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New COVID-19 variants: Vaccines still protect you

Scientists keeping an eye on effects of new strains.

Illustration of coronavirus Illustration: Getty Images

Updated February 23, 2021

By James Shea

As if the world doesn’t have enough to worry about, more contagious strains of COVID-19 are now circulating. What began as a single new variant originating in the United Kingdom has been joined by even more concerning variants from South Africa and Brazil. Additional variants are expected to follow.

Although viruses mutate all the time and genetic variation is nothing new, these novel strains of SARS-CoV-2, which cause COVID-19, have serious implications when it comes to how fast they spread and the efficacy of our vaccines.

Dr. Michelle Doll, an assistant professor in the Department of Internal Medicine at the VCU School of Medicine, is a specialist in infectious diseases. Here, Dr. Doll addresses the effect the new variants may have on our health and our vaccines.   

Dr. Michelle Doll

Let’s start by defining terms. Is there a difference between a strain and a variant? 

The terms are often used interchangeably. There is no definite criteria for applying one versus the other. Strains will generally refer to a more established circulating virus. These include the influenza B strain, or SARS-CoV 2 being a new strain of coronavirus.

When you’re talking about a strain or variant, you’re talking about a specific genetic signature of that virus. We know that viruses will mutate over time, steadily accumulating minor changes. Sometimes those changes mean something and sometimes they don’t. If the changes are found to be significant, or the changes begin to vary enough, it is considered to be a different variant or strain. That just means there is something about that version of the virus that is distinct from the parent virus.

Were new strains, or variants, expected?

Yes, viruses are known to mutate over time, and variations of this particular virus is something that researchers have been discussing throughout the pandemic. Certainly, it has been on the radar of virologists and other scientists working on our vaccines. Additional variants are expected to appear, which is why surveillance is so important.

Why is the medical community worried about the variants?

Some of these viral mutations have produced variants with some concerning features. Changes are occurring within the area that helps the virus bind to and enter our cells. This may affect not only how the virus gets into our cells but how it spreads. And that may affect the success of vaccines that are based on their ability to recognize and block that specific interaction.

With the U.K. variant, for example, the mutation increases the amount of virus binding to our cells. That is one reason the variant is believed to be more contagious. 

Do the variants make you sicker?

The variants have not yet been shown to cause more severe disease. However, increases in overall cases and subsequent hospitalizations are reported in areas with prevalent variants circulating.

How does this impact the vaccine?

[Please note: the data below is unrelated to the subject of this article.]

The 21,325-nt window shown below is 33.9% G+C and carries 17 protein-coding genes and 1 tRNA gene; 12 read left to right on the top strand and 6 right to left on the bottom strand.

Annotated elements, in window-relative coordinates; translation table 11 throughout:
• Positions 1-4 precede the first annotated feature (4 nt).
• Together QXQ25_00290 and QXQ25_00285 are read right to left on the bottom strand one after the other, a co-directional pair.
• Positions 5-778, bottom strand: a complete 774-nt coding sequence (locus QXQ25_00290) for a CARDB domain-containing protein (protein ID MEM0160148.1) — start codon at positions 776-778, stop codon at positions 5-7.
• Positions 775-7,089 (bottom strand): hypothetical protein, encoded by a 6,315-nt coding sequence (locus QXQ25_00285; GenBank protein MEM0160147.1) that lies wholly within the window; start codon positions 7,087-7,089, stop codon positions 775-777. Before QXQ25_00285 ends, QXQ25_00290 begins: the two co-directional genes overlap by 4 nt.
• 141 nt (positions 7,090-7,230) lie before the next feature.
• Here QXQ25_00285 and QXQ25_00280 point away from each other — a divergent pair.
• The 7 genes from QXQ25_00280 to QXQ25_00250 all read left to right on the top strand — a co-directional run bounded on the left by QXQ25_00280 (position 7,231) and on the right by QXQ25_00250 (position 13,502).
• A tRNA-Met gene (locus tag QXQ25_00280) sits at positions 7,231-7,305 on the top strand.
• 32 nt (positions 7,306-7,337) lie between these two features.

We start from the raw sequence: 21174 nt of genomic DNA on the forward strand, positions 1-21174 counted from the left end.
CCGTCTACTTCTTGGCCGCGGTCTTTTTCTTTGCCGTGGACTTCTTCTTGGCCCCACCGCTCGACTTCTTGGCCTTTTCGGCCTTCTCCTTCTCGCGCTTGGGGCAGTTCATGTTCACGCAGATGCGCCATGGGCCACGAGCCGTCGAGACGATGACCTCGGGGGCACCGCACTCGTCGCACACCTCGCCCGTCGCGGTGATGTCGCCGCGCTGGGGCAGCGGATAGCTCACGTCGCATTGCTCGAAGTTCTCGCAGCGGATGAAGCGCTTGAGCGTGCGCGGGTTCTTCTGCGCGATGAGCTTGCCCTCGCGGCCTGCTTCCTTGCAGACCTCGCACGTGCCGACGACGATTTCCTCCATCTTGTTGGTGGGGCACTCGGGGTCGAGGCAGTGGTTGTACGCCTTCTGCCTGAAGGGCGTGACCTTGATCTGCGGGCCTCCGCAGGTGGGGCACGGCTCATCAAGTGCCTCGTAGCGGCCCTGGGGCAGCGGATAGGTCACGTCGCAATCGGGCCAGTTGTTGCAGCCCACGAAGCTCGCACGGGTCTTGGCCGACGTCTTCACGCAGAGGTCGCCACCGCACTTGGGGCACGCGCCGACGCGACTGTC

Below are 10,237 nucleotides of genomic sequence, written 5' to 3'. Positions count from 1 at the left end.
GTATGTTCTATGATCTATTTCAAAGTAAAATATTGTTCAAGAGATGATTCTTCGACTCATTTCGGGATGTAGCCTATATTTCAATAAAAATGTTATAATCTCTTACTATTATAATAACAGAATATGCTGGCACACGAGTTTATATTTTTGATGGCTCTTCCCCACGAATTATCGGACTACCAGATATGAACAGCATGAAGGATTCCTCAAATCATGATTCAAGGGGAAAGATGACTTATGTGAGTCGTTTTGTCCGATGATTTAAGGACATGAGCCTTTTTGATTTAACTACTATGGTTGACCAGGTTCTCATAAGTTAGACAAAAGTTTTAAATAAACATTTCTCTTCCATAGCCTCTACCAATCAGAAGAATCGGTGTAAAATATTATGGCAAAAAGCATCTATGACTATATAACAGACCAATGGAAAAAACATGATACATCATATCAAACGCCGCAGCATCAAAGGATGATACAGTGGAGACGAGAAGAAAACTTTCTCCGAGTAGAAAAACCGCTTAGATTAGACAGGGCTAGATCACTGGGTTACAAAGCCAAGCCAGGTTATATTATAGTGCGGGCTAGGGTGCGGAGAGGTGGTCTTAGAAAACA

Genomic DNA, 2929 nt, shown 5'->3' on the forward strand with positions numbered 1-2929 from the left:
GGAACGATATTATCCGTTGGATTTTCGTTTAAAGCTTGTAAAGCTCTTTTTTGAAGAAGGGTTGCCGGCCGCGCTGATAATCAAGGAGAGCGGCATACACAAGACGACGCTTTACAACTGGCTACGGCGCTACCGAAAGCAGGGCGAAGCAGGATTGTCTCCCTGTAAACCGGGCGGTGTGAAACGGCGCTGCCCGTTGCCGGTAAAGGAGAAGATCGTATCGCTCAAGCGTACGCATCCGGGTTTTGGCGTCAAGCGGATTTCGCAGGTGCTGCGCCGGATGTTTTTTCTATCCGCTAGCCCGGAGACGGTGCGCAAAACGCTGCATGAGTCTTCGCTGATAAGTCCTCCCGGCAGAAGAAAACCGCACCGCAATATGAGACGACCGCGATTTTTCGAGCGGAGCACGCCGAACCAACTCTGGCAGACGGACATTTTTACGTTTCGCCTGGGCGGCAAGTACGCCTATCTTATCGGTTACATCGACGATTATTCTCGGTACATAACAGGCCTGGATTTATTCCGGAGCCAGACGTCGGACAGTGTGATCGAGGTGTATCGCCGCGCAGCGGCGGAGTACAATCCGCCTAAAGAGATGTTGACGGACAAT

Variant strains capable of escaping our current vaccines’ protection are a huge concern, more so with some variants (South Africa) than others (UK).

Current vaccines do continue to offer protection against the variants identified, but protective antibodies may not be quite as potent against some strains. How potent is potent enough? That is the question on everyone’s mind. What we truly need is protection from severe disease, which is responsible for hospitalizations, deaths and long-term disability.

It is unlikely we will ever become 100% protected from COVID-19 via our vaccination and social distancing efforts. I think this is the expectation of many, but scientists have always envisioned a future in which SARS-CoV-2 continues to circulate in low levels and we are all relatively protected by some form of immunity. The collective population immunity needs to be enough to prevent outbreaks of severe disease.

With that in mind, vaccine developers are already working towards revised vaccines that will produce better immunity against the known variant strains. It is possible that we will need subsequent vaccines to maintain good levels of immunity against new strains as they emerge. 

Can one vaccine work on multiple strains?

Yes, many existing vaccines incorporate multiple diseases into the same shot. So certainly, vaccine developers can incorporate multiple strains into a single SARS-2-CoV vaccine.

Should we take extra precautions because of these variants?

The precautions necessary to combat these variant strains are the same you’ve been hearing about for months: hand washing, masking and social distancing. We are still working to buy time to cover more of the population with vaccination to decrease overall transmission rates.

Should people continue to wash surfaces, or are all variants of the virus spread mainly through the air?

I think there probably is a surface component based on what we see from other respiratory viruses. Surface environments are important for our infection control practices.

But there is a bigger component of droplet spread even from normal speech that I don’t think was appreciated at the beginning of the outbreak. Certainly, masking has made a big difference in prevention of short-distance droplet-mediated spread.

The challenge with contact, or surface, spread is that it’s pretty much invisible because it is harder to identify and trace those lines of transmission. Just because you don’t see it doesn’t mean it’s not happening. I definitely recommend diligent hand washing. 

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